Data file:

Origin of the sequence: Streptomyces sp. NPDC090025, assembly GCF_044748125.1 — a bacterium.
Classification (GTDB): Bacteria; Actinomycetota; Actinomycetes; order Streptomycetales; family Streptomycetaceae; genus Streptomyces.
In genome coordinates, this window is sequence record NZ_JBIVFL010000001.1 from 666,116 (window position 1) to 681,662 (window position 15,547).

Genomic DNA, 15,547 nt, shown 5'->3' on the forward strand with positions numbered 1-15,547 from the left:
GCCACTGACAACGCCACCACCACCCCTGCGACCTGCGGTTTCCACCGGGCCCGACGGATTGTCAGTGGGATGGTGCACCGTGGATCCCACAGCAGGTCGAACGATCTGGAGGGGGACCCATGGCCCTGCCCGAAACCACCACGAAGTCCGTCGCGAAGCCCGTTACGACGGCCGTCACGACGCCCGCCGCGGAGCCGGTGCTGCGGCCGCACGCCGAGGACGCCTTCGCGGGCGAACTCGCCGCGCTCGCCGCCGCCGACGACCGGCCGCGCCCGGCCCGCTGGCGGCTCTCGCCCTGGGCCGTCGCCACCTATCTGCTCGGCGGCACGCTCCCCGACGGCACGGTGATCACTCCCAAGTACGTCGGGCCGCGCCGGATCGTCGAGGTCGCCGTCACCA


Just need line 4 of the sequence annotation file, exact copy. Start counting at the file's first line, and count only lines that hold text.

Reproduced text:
Genomic DNA, 15,547 nt, shown 5'->3' on the forward strand with positions numbered 1-15,547 from the left: